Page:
Updated Jun 13, 2018

Opendoor raises $325 million for home-buying and selling platform

Photo: Opendoor

Opendoor, a San Francisco startup that buys and sells homes, has raised $325 million in new funding led by General Atlantic, Access Technology Ventures, and home-builder Lennar.

Bottom line: Opendoor says that it's on track to purchase more than $2.5 billion worth of homes this year — up from a $1.3 billion run rate last October. But it doesn't disclose data on homes sold, and Opendoor's ability to profitably offload is viewed as a major risk factor.

Co-founder and CEO Eric Wu tells Axios that the staggering amount of equity funding ($645 million up to date) is to fuel company growth, not purchase new homes, which it finances via debt.

The deal: General Atlantic, Access Technology Ventures and Lennar co-led the round, and were joined by fellow new investors Andreessen Horowitz, Coatue Management, 10100 Fund, and Invitation Homes. Return backers include Norwest Venture Partners, Lakestar, GGV Capital, NEA, and Khosla Ventures.

Go deeper

Coronavirus spreads to more countries, and U.S. ups its case count

Data: The Center for Systems Science and Engineering at Johns Hopkins, the CDC, and China's Health Ministry. Note: China numbers are for the mainland only and U.S. numbers include repatriated citizens.

The novel coronavirus continues to spread to more nations, and the U.S. reports a doubling of its confirmed cases to 34 — while noting those are mostly due to repatriated citizens, emphasizing there's no "community spread" yet in the U.S. Meanwhile, Italy reported its first virus-related death on Friday.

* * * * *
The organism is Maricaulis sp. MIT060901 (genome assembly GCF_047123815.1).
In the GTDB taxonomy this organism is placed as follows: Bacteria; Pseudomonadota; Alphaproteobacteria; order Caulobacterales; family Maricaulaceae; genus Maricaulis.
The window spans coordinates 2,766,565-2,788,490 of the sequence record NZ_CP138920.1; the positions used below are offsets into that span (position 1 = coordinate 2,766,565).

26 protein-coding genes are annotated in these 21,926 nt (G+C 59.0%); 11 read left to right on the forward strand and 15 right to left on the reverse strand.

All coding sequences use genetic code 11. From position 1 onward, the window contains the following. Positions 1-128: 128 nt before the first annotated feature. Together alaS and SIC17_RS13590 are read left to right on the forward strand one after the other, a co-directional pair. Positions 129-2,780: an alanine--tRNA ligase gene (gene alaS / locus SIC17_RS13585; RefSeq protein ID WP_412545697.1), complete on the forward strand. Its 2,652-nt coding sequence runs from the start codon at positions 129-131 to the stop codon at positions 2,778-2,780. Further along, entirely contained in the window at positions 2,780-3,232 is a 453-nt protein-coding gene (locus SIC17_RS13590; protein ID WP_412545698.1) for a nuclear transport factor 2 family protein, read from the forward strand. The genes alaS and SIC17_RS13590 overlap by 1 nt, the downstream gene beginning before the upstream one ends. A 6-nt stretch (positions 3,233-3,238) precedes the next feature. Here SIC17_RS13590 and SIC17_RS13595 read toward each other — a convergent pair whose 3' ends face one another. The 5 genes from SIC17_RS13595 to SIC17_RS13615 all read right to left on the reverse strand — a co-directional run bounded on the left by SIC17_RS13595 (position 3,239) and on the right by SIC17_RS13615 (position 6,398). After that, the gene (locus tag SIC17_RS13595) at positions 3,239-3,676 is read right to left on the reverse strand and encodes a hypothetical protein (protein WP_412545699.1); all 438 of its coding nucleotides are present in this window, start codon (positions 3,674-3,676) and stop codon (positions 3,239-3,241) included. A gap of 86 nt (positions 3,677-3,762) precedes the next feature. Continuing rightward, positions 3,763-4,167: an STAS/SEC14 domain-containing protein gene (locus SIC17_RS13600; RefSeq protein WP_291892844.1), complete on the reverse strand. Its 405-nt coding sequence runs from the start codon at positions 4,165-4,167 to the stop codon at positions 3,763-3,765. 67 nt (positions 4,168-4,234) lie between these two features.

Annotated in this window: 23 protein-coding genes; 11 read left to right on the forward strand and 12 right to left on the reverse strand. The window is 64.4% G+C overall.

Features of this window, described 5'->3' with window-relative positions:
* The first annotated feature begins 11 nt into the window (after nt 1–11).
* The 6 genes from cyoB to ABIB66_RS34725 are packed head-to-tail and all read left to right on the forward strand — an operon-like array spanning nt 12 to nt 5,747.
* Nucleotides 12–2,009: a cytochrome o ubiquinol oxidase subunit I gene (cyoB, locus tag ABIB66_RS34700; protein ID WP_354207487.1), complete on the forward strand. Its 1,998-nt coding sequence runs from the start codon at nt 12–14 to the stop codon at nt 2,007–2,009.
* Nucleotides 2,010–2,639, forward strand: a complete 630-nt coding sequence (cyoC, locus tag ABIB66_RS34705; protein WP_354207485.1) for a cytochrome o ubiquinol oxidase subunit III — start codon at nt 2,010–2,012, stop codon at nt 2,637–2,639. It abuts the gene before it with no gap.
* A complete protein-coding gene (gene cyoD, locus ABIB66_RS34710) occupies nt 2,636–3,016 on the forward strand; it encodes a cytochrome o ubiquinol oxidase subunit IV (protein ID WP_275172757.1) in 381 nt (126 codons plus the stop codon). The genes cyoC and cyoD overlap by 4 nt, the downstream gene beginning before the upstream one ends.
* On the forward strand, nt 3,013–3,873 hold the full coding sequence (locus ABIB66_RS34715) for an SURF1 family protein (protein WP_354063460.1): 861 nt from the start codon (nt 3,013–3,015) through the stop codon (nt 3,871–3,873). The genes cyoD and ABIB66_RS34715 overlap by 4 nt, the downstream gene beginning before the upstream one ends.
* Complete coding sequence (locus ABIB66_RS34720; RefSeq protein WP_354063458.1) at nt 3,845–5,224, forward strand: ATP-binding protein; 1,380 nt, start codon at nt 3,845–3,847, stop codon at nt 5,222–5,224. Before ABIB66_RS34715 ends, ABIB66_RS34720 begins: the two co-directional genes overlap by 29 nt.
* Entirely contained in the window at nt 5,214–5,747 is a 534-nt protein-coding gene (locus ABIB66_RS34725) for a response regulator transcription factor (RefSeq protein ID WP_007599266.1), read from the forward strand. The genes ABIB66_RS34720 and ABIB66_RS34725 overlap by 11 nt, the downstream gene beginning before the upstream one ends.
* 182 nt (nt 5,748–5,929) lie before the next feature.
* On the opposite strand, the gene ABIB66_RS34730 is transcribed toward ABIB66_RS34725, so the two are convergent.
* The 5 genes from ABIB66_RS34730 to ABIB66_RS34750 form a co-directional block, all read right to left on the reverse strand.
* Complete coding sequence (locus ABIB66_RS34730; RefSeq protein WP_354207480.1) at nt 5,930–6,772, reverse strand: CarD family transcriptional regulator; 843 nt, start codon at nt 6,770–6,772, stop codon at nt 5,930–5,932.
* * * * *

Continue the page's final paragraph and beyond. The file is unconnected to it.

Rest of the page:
The big picture: COVID-19 has now killed at least 2,359 people and infected more than 77,000 others, mostly in mainland China. New countries to announce infections recently include Israel, Lebanon and Iran.

Go deeperArrowUpdated 8 hours ago - Health

Wells Fargo agrees to pay $3 billion to settle consumer abuse charges

Clients use an ATM at a Wells Fargo Bank in Los Angeles, Calif. Photo: Ronen Tivony/SOPA Images/LightRocket via Getty Images

Wells Fargo agreed to a pay a combined $3 billion to the Justice Department and the Securities and Exchange Commission on Friday for opening millions of fake customer accounts between 2002 and 2016, the SEC said in a press release.

The big picture: The fine "is among the largest corporate penalties reached during the Trump administration," the Washington Post reports.